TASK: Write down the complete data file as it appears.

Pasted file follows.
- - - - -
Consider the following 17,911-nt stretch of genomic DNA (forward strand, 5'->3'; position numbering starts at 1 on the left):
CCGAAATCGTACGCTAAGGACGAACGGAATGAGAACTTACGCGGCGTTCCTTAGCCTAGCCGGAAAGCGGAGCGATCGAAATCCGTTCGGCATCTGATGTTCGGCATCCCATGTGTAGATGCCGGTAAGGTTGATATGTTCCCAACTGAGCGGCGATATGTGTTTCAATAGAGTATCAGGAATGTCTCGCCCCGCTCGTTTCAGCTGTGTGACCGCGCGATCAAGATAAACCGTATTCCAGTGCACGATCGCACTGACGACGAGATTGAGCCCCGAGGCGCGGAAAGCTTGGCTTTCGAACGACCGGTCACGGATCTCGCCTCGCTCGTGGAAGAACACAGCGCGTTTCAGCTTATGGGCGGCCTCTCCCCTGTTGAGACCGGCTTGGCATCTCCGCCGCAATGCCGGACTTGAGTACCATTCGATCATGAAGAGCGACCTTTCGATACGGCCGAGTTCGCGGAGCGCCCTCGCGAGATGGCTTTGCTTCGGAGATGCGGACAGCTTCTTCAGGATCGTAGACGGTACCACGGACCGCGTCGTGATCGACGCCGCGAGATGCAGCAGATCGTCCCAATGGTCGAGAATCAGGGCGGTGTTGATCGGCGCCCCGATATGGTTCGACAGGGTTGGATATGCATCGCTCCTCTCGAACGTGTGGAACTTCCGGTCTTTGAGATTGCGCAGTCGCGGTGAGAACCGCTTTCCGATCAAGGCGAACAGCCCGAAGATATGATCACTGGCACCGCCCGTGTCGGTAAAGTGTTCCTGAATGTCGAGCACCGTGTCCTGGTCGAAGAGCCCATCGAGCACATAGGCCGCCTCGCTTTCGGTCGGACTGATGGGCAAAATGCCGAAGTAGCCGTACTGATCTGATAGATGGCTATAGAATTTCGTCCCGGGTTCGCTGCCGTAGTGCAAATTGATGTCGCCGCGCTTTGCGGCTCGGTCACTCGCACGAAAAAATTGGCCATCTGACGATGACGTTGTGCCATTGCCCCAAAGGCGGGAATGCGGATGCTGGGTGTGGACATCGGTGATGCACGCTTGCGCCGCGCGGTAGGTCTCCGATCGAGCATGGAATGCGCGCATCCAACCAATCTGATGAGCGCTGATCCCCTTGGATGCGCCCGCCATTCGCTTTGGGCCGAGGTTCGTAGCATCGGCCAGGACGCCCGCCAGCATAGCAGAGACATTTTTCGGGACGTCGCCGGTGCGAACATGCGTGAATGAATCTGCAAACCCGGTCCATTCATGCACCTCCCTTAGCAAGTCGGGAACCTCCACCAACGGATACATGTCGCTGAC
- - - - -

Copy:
Consider the following 17,911-nt stretch of genomic DNA (forward strand, 5'->3'; position numbering starts at 1 on the left):
CCGAAATCGTACGCTAAGGACGAACGGAATGAGAACTTACGCGGCGTTCCTTAGCCTAGCCGGAAAGCGGAGCGATCGAAATCCGTTCGGCATCTGATGTTCGGCATCCCATGTGTAGATGCCGGTAAGGTTGATATGTTCCCAACTGAGCGGCGATATGTGTTTCAATAGAGTATCAGGAATGTCTCGCCCCGCTCGTTTCAGCTGTGTGACCGCGCGATCAAGATAAACCGTATTCCAGTGCACGATCGCACTGACGACGAGATTGAGCCCCGAGGCGCGGAAAGCTTGGCTTTCGAACGACCGGTCACGGATCTCGCCTCGCTCGTGGAAGAACACAGCGCGTTTCAGCTTATGGGCGGCCTCTCCCCTGTTGAGACCGGCTTGGCATCTCCGCCGCAATGCCGGACTTGAGTACCATTCGATCATGAAGAGCGACCTTTCGATACGGCCGAGTTCGCGGAGCGCCCTCGCGAGATGGCTTTGCTTCGGAGATGCGGACAGCTTCTTCAGGATCGTAGACGGTACCACGGACCGCGTCGTGATCGACGCCGCGAGATGCAGCAGATCGTCCCAATGGTCGAGAATCAGGGCGGTGTTGATCGGCGCCCCGATATGGTTCGACAGGGTTGGATATGCATCGCTCCTCTCGAACGTGTGGAACTTCCGGTCTTTGAGATTGCGCAGTCGCGGTGAGAACCGCTTTCCGATCAAGGCGAACAGCCCGAAGATATGATCACTGGCACCGCCCGTGTCGGTAAAGTGTTCCTGAATGTCGAGCACCGTGTCCTGGTCGAAGAGCCCATCGAGCACATAGGCCGCCTCGCTTTCGGTCGGACTGATGGGCAAAATGCCGAAGTAGCCGTACTGATCTGATAGATGGCTATAGAATTTCGTCCCGGGTTCGCTGCCGTAGTGCAAATTGATGTCGCCGCGCTTTGCGGCTCGGTCACTCGCACGAAAAAATTGGCCATCTGACGATGACGTTGTGCCATTGCCCCAAAGGCGGGAATGCGGATGCTGGGTGTGGACATCGGTGATGCACGCTTGCGCCGCGCGGTAGGTCTCCGATCGAGCATGGAATGCGCGCATCCAACCAATCTGATGAGCGCTGATCCCCTTGGATGCGCCCGCCATTCGCTTTGGGCCGAGGTTCGTAGCATCGGCCAGGACGCCCGCCAGCATAGCAGAGACATTTTTCGGGACGTCGCCGGTGCGAACATGCGTGAATGAATCTGCAAACCCGGTCCATTCATGCACCTCCCTTAGCAAGTCGGGAACCTCCACCAACGGATACATGTCGCTGAC